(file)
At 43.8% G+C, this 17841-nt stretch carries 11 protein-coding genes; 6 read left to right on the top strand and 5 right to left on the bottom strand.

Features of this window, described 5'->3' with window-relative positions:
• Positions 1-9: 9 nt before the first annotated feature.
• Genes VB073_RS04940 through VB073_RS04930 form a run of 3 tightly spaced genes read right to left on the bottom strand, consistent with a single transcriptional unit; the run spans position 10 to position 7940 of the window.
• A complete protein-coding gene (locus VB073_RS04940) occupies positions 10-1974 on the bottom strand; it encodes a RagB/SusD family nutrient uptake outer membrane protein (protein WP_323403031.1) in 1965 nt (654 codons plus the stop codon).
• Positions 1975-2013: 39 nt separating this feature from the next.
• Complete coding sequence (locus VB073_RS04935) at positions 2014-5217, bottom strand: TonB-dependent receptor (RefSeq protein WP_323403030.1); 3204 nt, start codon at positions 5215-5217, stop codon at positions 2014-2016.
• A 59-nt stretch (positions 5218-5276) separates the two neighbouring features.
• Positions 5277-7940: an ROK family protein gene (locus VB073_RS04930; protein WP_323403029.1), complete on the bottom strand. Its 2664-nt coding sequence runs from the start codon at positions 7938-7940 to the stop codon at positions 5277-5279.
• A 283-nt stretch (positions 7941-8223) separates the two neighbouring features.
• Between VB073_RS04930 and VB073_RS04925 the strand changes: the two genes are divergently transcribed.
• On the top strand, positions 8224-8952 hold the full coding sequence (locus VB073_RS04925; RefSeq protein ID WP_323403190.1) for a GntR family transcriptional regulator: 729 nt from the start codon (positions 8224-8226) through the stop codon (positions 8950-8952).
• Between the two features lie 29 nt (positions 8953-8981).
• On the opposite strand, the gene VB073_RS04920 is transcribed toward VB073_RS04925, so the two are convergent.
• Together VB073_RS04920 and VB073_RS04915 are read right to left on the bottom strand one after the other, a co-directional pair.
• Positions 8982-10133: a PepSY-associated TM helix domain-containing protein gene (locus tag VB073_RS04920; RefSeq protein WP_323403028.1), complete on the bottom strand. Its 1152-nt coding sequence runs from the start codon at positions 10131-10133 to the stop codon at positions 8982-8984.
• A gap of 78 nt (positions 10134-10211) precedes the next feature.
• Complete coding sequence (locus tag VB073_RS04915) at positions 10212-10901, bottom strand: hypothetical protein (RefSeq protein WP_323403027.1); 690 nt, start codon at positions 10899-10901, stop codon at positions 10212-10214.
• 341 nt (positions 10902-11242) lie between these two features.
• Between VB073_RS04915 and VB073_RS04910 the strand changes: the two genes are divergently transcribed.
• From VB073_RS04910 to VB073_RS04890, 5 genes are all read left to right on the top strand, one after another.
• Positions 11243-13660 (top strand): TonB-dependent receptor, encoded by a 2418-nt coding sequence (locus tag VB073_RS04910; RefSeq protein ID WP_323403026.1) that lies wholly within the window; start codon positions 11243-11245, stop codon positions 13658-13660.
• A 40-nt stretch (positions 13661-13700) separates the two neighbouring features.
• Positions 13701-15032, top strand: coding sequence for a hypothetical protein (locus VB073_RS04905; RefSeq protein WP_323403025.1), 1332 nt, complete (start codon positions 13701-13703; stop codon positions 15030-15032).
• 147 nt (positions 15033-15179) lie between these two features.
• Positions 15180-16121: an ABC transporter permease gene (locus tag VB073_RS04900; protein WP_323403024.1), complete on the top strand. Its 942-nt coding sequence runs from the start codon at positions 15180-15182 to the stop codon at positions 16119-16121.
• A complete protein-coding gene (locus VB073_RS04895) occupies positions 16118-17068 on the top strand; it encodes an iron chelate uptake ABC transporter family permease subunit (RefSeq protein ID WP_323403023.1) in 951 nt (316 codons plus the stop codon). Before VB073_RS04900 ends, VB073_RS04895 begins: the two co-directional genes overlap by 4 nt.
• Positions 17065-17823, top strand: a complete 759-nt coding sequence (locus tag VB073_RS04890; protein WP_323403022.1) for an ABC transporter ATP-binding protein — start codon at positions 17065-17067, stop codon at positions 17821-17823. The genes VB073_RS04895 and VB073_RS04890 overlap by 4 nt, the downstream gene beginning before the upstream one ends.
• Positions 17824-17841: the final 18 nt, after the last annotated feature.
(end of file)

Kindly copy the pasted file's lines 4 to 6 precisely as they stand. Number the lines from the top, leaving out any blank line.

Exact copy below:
• Genes VB073_RS04940 through VB073_RS04930 form a run of 3 tightly spaced genes read right to left on the bottom strand, consistent with a single transcriptional unit; the run spans position 10 to position 7940 of the window.
• A complete protein-coding gene (locus VB073_RS04940) occupies positions 10-1974 on the bottom strand; it encodes a RagB/SusD family nutrient uptake outer membrane protein (protein WP_323403031.1) in 1965 nt (654 codons plus the stop codon).
• Positions 1975-2013: 39 nt separating this feature from the next.